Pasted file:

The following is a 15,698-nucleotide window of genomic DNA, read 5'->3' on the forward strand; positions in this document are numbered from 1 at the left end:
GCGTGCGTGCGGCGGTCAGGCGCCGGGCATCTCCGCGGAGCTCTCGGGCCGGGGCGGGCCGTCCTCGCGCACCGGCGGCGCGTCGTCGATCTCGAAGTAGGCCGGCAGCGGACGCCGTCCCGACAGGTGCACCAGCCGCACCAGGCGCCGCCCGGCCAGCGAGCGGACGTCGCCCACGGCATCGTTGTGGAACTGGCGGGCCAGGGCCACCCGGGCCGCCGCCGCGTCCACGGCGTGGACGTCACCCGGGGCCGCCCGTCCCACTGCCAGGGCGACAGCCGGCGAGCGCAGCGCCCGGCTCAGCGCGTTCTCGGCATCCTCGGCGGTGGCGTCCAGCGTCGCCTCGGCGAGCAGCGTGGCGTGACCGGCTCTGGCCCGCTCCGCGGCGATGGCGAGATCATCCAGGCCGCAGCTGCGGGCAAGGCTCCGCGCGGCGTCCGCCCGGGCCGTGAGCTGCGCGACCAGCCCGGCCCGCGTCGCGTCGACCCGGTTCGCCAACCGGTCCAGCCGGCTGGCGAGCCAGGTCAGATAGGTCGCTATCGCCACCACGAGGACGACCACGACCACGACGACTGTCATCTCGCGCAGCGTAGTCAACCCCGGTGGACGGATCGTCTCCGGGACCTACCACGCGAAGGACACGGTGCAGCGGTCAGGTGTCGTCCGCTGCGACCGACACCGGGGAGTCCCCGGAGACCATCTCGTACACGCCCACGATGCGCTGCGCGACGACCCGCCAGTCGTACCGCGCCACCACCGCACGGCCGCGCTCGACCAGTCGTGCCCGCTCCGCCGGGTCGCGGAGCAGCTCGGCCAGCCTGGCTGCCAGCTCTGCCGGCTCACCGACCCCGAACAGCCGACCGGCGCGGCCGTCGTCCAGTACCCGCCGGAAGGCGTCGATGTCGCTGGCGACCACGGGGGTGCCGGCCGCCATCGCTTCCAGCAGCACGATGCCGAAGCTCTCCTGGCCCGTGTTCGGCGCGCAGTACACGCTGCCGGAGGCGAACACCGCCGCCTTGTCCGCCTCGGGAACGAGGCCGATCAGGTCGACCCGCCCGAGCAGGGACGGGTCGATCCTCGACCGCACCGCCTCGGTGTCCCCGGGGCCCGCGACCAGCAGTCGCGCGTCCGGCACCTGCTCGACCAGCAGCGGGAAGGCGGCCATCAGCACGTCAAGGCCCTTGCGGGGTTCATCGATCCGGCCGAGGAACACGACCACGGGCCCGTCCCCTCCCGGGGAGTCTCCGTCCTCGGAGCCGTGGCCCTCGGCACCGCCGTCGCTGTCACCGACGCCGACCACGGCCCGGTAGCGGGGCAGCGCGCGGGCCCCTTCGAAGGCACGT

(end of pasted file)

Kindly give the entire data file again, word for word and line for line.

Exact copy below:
The following is a 15,698-nucleotide window of genomic DNA, read 5'->3' on the forward strand; positions in this document are numbered from 1 at the left end:
GCGTGCGTGCGGCGGTCAGGCGCCGGGCATCTCCGCGGAGCTCTCGGGCCGGGGCGGGCCGTCCTCGCGCACCGGCGGCGCGTCGTCGATCTCGAAGTAGGCCGGCAGCGGACGCCGTCCCGACAGGTGCACCAGCCGCACCAGGCGCCGCCCGGCCAGCGAGCGGACGTCGCCCACGGCATCGTTGTGGAACTGGCGGGCCAGGGCCACCCGGGCCGCCGCCGCGTCCACGGCGTGGACGTCACCCGGGGCCGCCCGTCCCACTGCCAGGGCGACAGCCGGCGAGCGCAGCGCCCGGCTCAGCGCGTTCTCGGCATCCTCGGCGGTGGCGTCCAGCGTCGCCTCGGCGAGCAGCGTGGCGTGACCGGCTCTGGCCCGCTCCGCGGCGATGGCGAGATCATCCAGGCCGCAGCTGCGGGCAAGGCTCCGCGCGGCGTCCGCCCGGGCCGTGAGCTGCGCGACCAGCCCGGCCCGCGTCGCGTCGACCCGGTTCGCCAACCGGTCCAGCCGGCTGGCGAGCCAGGTCAGATAGGTCGCTATCGCCACCACGAGGACGACCACGACCACGACGACTGTCATCTCGCGCAGCGTAGTCAACCCCGGTGGACGGATCGTCTCCGGGACCTACCACGCGAAGGACACGGTGCAGCGGTCAGGTGTCGTCCGCTGCGACCGACACCGGGGAGTCCCCGGAGACCATCTCGTACACGCCCACGATGCGCTGCGCGACGACCCGCCAGTCGTACCGCGCCACCACCGCACGGCCGCGCTCGACCAGTCGTGCCCGCTCCGCCGGGTCGCGGAGCAGCTCGGCCAGCCTGGCTGCCAGCTCTGCCGGCTCACCGACCCCGAACAGCCGACCGGCGCGGCCGTCGTCCAGTACCCGCCGGAAGGCGTCGATGTCGCTGGCGACCACGGGGGTGCCGGCCGCCATCGCTTCCAGCAGCACGATGCCGAAGCTCTCCTGGCCCGTGTTCGGCGCGCAGTACACGCTGCCGGAGGCGAACACCGCCGCCTTGTCCGCCTCGGGAACGAGGCCGATCAGGTCGACCCGCCCGAGCAGGGACGGGTCGATCCTCGACCGCACCGCCTCGGTGTCCCCGGGGCCCGCGACCAGCAGTCGCGCGTCCGGCACCTGCTCGACCAGCAGCGGGAAGGCGGCCATCAGCACGTCAAGGCCCTTGCGGGGTTCATCGATCCGGCCGAGGAACACGACCACGGGCCCGTCCCCTCCCGGGGAGTCTCCGTCCTCGGAGCCGTGGCCCTCGGCACCGCCGTCGCTGTCACCGACGCCGACCACGGCCCGGTAGCGGGGCAGCGCGCGGGCCCCTTCGAAGGCACGT